The second part of this step is to determine which of the needs & expectations that you have identified are relevant to your QMS; it is these you will need for step 3.

3) How do I understand these needs and expectations?

To appreciate how you can best understand these needs and expectations it is helpful to look at the different places in the ISO 9001:2015 standard where the needs & expectations of interested parties are included for consideration. Here are the six main requirement sections that expect you to include a consideration of the needs & expectations of interested parties:

  • QMS Scope – Here you will need to include the requirements of interested parties for defining what your products and services are. For instance, are you a widget manufacturer, or are you an automotive widget manufacturer; this distinction from your interested parties can drive your scope definition.
  • Quality Policy – This requirement includes allowing interested parties access to your quality policy, so you need to determine if this is appropriate depending on what the needs and expectations of that interested party are.
  • Measurement traceability – Is measurement traceability an expectation of your interested parties? Is it needed for your customers, legal reasons or even internal governance reasons? You will need to understand this need to implement it.
  • Requirements for products and services – When developing, producing and delivering your products and services you must include those needs and expectations from your interested parties. What is expected of your products and services? How will people use them? You must understand this in order to delivery on these needs.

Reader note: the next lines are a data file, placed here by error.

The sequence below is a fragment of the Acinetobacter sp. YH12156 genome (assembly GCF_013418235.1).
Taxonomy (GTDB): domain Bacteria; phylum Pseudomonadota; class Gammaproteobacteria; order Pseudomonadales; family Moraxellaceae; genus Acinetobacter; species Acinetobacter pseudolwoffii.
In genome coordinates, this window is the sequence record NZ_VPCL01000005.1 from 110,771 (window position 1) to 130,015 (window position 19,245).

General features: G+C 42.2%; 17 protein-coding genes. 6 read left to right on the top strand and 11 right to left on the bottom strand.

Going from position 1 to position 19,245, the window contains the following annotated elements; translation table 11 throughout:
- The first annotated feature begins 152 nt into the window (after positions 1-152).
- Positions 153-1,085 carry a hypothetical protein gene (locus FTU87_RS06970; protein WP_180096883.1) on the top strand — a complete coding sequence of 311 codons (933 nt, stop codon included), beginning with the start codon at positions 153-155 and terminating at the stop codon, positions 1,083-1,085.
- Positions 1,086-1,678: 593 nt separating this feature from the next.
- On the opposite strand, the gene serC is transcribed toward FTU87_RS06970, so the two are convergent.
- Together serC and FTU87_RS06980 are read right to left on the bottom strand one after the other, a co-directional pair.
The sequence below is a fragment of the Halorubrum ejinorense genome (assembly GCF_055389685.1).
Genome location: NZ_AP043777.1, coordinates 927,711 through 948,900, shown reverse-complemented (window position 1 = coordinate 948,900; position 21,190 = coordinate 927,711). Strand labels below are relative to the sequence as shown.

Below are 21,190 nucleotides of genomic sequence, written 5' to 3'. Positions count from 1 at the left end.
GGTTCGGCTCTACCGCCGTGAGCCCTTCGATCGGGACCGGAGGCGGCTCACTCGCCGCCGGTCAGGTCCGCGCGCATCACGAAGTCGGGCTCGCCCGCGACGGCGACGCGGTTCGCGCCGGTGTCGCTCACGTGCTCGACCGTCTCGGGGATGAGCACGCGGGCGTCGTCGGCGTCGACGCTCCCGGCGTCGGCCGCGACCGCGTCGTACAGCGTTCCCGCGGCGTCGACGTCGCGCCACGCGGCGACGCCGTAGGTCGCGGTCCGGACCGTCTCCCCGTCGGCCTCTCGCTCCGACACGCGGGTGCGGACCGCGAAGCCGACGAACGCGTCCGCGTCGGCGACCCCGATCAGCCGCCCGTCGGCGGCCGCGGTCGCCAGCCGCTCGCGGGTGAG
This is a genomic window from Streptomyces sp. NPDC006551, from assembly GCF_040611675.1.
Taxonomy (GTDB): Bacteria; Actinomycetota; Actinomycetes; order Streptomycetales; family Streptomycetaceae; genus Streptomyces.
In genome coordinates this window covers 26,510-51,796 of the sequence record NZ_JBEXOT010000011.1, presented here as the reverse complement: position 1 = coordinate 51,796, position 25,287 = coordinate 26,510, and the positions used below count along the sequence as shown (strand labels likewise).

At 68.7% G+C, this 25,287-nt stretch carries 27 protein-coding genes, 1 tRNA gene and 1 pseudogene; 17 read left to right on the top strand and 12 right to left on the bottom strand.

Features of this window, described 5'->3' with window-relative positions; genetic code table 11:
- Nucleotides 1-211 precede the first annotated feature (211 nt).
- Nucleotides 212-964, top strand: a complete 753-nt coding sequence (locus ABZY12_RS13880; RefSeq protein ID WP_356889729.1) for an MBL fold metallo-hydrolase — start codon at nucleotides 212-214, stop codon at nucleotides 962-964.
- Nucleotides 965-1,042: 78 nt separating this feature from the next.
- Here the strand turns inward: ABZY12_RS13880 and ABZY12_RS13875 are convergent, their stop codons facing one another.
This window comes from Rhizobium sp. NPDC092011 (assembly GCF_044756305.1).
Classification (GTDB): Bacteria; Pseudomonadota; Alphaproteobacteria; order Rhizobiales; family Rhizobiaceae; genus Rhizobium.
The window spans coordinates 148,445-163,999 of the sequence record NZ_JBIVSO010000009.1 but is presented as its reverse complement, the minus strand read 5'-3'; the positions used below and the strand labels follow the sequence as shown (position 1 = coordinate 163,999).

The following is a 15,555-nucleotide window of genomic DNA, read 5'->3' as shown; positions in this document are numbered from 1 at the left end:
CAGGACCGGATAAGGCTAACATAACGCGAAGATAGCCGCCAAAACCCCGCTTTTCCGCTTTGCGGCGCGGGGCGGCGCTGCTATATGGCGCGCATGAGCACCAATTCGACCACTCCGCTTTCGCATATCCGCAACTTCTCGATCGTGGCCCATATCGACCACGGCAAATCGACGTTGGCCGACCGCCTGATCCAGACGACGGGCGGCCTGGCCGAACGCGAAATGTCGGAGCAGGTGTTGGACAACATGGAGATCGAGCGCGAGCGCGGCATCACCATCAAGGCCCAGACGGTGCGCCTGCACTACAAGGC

• Design and development – Again, as in the requirements for products and services, what is needed to design and develop your products and services? By understanding these expectations you can adequately design the products and services needed to meet these needs.
  • Management Review – During your management review you will need to address issues that concern your relevant interested parties, such as customer complaints or product failures. Understanding the needs and expectations in the first place is important to allow you to address the issues that arise from unmet expectations.

Understanding the needs of interested parties to improve

Or course, the reason behind this drive to understand the needs & expectations of interested parties is to use this information to find ways to improve the products and services you offer so that you can increase customer satisfaction. When the needs and expectations of interested parties are met customer satisfaction improves, which is the driving force behind having a quality management system in the first place. So, if you use this information well you can find gains in your QMS that you never expected.

Use this free online training ISO 9001:2015 Foundations course to learn more details on interested parties and their requirements.

Advisera Mark Hammar
Mark Hammar
Mark Hammar is a Certified Manager of Quality / Organizational Excellence through the American Society for Quality and has been a Quality Professional since 1994. Mark has experience in auditing, improving processes, and writing procedures for Quality, Environmental, and Occupational Health & Safety Management Systems, and is certified as a Lead Auditor for ISO 9001, AS9100, and ISO 14001.